The Tower of Abusir, also called the Lighthouse of Taposiris Magna, and Burg El-Arab or the Arab Tower, is a Ptolemaic structure, located on the main road from Alexandria, Egypt, to the ancient towns of Marsa Matrooh (Mersa Matruh, in Egypt) and Cyrene (Shahhat, Libya). The tower is located some two kilometers (1.2 miles) from the Mediterranean coastline, and 1.5 km (.9 mi) from the Mareotis lake harbor town of Taposiris Magna. Most scholars agree that the tower functioned as a funerary monument, built as a 1/10th scale quasi-replica of one of the original Seven Wonders of the World, the Pharos Lighthouse of Alexandria. Unlike its famous predecessor, the Abusir Tower still stands today, having been extensively restored in the 20th century, and the view from the top overlooks the Mediterranean Sea and the ruins of the Taposiris Magna's harbor.
The tower lies about 500 meters (1600 feet) from Taposiris Magna's Temple of Osiris, and in the middle of an enormous Greco-Roman cemetery. Burials within the cemetery both predate and postdate the tower's construction. The Tower of Abusir is believed to have been built for the pharaoh Ptolemy II "Philadelphus" (284-246 BC).
Like the Pharos Lighthouse, the Abusir Tower has three stories: a square first floor measuring 10.75x10.75 m (35.2x35.2 ft); an octagonal second story, 10.65 m (35 ft) high; and a smaller, cylindrical third story perched on the top. Directly beneath the tower is a funerary hypogeum. A spiral staircase could be followed up the internal wall of the building; it has been replaced in the restoration with an internal wooden staircase.
At a total original height of some 17 m (55 ft), the building has several structural similarities to the far more famous Pharos lighthouse, albeit on a smaller scale. The Pharos lighthouse was built by the Greek architect Sostratus in the 3rd century BC, and destroyed by an earthquake in the 14th century AD. Fortunately, the amazing structure was described in some detail by Arabic and Spanish travelers; and based on those descriptions, scholars believe the Abusir tower was built modeled on Pharos, at approximately 1/10th scale.
This similarity to descriptions of the Pharos Lighthouse led early scholars to hypothesize that the function of the Abusir Tower was also similar. The Pharos Lighthouse was a beacon to sailors on the Mediterranean looking for Alexandria; the Abusir Tower was thought to have been a lighthouse for sailors on Lake Mareotis.
However, there are differences which make the tower's function somewhat in doubt. A stone socle half meter high supporting each segment of the tower was included in the structure, which was not a part of the Pharos lighthouse, and there are no windows in the Abusir Tower. The Pharos lighthouse had sloping ramps for the use of mules to carry fuel for the light to the top, and a double spiral staircase: these features are not seen at Abusir.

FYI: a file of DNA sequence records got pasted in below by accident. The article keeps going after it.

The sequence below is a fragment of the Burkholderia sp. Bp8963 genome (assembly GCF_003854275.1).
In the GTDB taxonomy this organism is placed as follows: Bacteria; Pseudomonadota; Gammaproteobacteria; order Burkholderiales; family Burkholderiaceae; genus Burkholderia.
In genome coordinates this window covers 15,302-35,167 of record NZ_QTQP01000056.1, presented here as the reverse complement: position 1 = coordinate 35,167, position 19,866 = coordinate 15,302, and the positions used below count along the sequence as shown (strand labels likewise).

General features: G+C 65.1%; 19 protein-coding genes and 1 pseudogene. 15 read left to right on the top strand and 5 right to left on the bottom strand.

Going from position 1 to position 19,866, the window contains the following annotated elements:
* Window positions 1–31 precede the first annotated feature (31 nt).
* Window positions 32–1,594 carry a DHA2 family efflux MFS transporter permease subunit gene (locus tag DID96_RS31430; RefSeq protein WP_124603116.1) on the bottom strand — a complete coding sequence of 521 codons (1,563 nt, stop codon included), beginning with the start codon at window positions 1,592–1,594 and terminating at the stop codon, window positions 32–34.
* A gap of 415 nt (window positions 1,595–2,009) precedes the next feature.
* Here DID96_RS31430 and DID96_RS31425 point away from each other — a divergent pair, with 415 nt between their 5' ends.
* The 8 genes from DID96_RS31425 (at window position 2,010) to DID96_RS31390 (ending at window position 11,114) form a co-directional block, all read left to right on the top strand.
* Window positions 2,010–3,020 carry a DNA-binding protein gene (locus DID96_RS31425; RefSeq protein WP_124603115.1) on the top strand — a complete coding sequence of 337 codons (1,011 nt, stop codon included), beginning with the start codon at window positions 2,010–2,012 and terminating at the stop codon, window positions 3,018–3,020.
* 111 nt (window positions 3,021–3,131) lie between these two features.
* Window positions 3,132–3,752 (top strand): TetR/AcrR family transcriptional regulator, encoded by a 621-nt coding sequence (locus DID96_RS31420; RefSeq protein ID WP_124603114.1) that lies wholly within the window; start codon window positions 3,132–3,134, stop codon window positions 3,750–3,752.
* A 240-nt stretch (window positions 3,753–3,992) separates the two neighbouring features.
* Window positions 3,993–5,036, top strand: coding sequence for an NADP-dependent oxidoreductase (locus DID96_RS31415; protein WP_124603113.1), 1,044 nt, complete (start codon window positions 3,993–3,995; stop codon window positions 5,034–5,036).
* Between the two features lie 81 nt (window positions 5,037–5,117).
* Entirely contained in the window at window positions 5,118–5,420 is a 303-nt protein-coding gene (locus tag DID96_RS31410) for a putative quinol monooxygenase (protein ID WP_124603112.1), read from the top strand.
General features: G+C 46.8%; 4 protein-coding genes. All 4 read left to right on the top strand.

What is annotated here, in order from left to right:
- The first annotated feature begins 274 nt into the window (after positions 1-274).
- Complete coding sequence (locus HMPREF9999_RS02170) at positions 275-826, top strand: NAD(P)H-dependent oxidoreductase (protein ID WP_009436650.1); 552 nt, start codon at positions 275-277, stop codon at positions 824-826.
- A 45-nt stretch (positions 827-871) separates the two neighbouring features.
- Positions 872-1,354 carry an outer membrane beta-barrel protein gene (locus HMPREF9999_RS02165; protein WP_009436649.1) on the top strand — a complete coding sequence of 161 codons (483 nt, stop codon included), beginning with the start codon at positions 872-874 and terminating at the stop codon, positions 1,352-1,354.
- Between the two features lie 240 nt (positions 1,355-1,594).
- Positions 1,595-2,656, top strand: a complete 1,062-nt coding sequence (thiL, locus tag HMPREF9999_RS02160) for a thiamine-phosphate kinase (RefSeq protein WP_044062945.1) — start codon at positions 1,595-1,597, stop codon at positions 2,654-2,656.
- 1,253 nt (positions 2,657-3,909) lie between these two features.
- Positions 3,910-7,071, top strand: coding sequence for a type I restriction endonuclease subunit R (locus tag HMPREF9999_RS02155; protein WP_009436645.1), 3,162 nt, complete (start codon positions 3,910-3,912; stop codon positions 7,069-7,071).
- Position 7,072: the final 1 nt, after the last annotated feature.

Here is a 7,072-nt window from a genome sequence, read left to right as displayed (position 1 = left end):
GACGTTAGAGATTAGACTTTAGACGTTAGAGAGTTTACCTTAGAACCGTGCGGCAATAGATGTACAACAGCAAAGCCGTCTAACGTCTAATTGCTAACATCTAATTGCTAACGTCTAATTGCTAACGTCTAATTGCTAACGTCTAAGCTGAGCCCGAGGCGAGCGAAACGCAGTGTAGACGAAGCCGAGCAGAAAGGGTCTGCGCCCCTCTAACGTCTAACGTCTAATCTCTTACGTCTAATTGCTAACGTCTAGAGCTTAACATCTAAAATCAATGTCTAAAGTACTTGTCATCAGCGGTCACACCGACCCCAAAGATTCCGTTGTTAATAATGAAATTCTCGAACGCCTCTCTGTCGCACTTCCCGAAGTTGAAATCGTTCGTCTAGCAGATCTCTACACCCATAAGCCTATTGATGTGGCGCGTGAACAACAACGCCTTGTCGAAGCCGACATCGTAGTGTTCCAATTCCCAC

If the Abusir tower was a lighthouse, said early scholars, it might have functioned as a beacon tower to warn mariners of the rocky headland, or as one of a series of signal towers placed along the coast. The location between Taposiris and its immediate neighbor city Plinthine led some to believe it served as an indicator of the separate ports to mariners (Taposiris to the west of the tower, Plinthine to the east).
However, these uses truly require a functioning beacon as part of the tower, and such a beacon would require a huge and steady supply of fuel, and a huge space at the top to store it. The space at the top of the Abusir tower is too small to hold adequate fuel, and the narrow internal staircase would have prohibited carrying the fuel up repeatedly.
Further, at 1.5 km from the lakeshore, the tower is in the wrong location for a sea beacon, and as a watchtower the lack of windows would seem odd, and the presence of the pylons from the Taposiris Magna temple would hamper view to the west.
In a 1974 article in the journal Harvard Studies in Classical Philology, Fawzi el Fakharani suggested that the most likely function of the tower was as a funerary monument; other scholars have agreed, citing the proximity of the Temple of Osiris and connecting the two culturally and temporally. By the way, el Fakharani's article also includes a pre-restoration photo of the tower, so if you'd like, you can get a good idea on how much of it is the real thing.
el Fakharani F. 1974. The "Lighthouse" of Abusir in Egypt. Harvard Studies in Classical Philology 78:257-272.
Elnashai AS, Di Sarno L, and Carter MD. 2006. New light on an ancient illumination: The Pharos of Alexandria. International Journal of Nonlinear Sciences and Numerical Simulation 7(2):137-148.
Kassem A, and Gouda M. 2008. A Revival of the Site of Abousir (Taposiris Magna). WSEAS International Conference on Cultural Heritage and Tourism. Heraklion, Crete. p 71-76.